Alternate action-RPGs: Ni No Kuni: Wrath of the White Witch, age 11+Xenoblade Chronicles 3D, age 13+ 

Dying Light
This first-person survival horror game is notable for its action sequences and creative gameplay. The player is cast as a soldier who's airdropped into the large fictional city of Harran, Turkey, to investigate the cause of a zombie outbreak. Players can use parkour-inspired moves to evade and attack the undead, along with weapons that can electrocute or incinerate them. You'll be covered in blood and gore as you decapitate and dismember; in a sly twist, you can even become a zombie and hunt down other players in multiplayer matches.

Alternate open-world games: Lego City Undercover, age 9+; The Legend of Zelda: Ocarina of Time 3D, age 10+ 

Hatred
This is one of the most controversial releases in recent history, thanks to its content and plot. Notable as the first Adults Only-rated game to be released through Steam, the game was clearly designed to provoke a response. The premise makes Grand Theft Auto seem tame: Players play as a sociopath who attempts to kill innocent bystanders and police officers with guns, flamethrowers, and bombs to satisfy his hatred of humanity. Blood and gore is rampant, as are characters begging for mercy before they're executed, frequently during profanity-laced rants.

Alternate top-down action games: Halo: Spartan Assault, age 13+; Lara Croft and the Guardian of Light, age 13+

Mad Max
Based on the postapocalyptic films, this game takes an open-world approach to Max's journey through the wasteland -- and he delivers loads of violence from start to finish. Players can drive over enemies in cars, snap necks, and impale other characters with harpoons thrown from moving vehicles. Cut scenes offer characters having their throats slit, along with piles of bodies, lots of profanity, and drugs being inhaled.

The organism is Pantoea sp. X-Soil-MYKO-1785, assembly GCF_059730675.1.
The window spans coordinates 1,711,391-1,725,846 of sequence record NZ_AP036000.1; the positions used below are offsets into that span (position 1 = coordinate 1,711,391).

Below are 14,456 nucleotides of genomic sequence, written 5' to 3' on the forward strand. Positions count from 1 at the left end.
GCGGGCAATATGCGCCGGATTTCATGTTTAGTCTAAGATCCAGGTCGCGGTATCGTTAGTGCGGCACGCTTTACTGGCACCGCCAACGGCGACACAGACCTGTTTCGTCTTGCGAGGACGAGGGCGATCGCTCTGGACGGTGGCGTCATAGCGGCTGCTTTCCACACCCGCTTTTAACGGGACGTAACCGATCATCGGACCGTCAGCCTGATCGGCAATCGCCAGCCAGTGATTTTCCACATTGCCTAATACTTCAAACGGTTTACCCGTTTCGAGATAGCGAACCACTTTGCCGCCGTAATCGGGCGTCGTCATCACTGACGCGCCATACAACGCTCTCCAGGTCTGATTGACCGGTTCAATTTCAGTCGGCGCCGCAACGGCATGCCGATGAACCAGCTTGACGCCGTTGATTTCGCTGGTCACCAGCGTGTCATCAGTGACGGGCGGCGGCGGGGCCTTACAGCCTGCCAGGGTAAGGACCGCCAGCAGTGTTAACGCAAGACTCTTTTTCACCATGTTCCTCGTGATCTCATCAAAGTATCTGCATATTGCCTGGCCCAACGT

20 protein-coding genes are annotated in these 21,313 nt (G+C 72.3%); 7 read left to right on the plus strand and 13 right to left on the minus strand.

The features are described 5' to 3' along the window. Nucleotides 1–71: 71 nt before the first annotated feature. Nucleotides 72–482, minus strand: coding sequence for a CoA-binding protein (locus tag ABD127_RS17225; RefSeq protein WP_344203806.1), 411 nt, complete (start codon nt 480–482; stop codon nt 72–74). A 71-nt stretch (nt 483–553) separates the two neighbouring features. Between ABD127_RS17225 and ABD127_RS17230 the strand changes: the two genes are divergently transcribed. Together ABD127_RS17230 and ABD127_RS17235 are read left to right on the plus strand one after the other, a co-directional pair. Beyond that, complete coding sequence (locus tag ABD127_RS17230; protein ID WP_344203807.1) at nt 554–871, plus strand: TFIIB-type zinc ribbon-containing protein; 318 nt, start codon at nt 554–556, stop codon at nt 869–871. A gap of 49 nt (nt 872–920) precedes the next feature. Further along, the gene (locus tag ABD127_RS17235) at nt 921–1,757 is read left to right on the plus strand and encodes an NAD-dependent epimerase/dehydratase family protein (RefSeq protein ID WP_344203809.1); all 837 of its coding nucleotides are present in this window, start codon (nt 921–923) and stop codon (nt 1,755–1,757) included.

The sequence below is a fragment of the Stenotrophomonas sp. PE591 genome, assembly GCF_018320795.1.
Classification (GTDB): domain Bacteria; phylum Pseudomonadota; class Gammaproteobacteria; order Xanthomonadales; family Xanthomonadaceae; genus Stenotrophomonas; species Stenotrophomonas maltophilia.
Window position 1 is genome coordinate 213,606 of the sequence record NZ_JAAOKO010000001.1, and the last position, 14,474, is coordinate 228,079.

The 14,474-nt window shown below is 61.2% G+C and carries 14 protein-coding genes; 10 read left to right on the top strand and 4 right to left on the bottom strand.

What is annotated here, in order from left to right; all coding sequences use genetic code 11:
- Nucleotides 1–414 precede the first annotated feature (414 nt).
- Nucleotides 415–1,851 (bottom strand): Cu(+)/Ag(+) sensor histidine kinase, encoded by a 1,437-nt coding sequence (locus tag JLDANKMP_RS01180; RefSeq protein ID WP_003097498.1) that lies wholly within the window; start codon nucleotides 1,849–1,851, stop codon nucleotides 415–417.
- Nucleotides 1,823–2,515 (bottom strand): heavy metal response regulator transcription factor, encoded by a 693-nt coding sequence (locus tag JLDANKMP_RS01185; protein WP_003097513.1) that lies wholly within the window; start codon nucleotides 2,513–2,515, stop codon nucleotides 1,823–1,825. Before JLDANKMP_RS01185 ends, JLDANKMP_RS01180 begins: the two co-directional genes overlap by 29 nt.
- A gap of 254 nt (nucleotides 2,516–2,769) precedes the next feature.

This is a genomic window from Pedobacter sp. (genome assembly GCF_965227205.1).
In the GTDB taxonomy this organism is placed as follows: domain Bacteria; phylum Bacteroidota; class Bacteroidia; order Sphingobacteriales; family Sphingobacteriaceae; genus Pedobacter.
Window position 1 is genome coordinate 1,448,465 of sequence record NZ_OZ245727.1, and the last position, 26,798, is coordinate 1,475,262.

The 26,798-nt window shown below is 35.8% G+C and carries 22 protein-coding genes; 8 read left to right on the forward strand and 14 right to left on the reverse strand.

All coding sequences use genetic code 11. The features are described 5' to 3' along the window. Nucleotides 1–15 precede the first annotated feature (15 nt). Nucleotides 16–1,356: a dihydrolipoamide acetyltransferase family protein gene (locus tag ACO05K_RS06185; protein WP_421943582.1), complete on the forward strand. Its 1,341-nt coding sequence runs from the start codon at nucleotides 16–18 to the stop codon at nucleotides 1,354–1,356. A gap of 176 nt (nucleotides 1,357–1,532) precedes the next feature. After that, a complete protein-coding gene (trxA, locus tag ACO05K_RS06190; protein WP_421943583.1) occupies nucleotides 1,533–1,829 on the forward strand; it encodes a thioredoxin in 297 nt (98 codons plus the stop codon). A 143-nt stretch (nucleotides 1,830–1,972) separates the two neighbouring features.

Alternative action/adventure games: Axiom Verge, age 11+; Dark Souls II: Scholar of the First Sin, age 14+

Metal Gear Solid V: The Phantom Pain
The last chapter in the long-running stealth action franchise focuses on the hazards and effects of war. Though players have the option to use nonviolent methods to subdue opponents, they can use firearms, explosives, and knives. There's torture, scantily clad women, references to rape, and derogatory language toward women.

Alternate stealth-action games: The Swindle, age 10+; Republique, age 15+

Mortal Kombat X
The 10th installment of the popular and controversial fighting-game series offers more intricate gameplay mechanics and features than ever before. Though the title focuses on split-second timing, counters, and projectile attacks, it also has some of the most brutal violence, including executions, in series history. Spines are snapped, heads are crushed, players are diced into cubes -- and these are some of the tamer fatalities. Mortal Kombat X is a sophisticated and technically complex fighting game that requires a lot of skill, but it's definitely not for kids.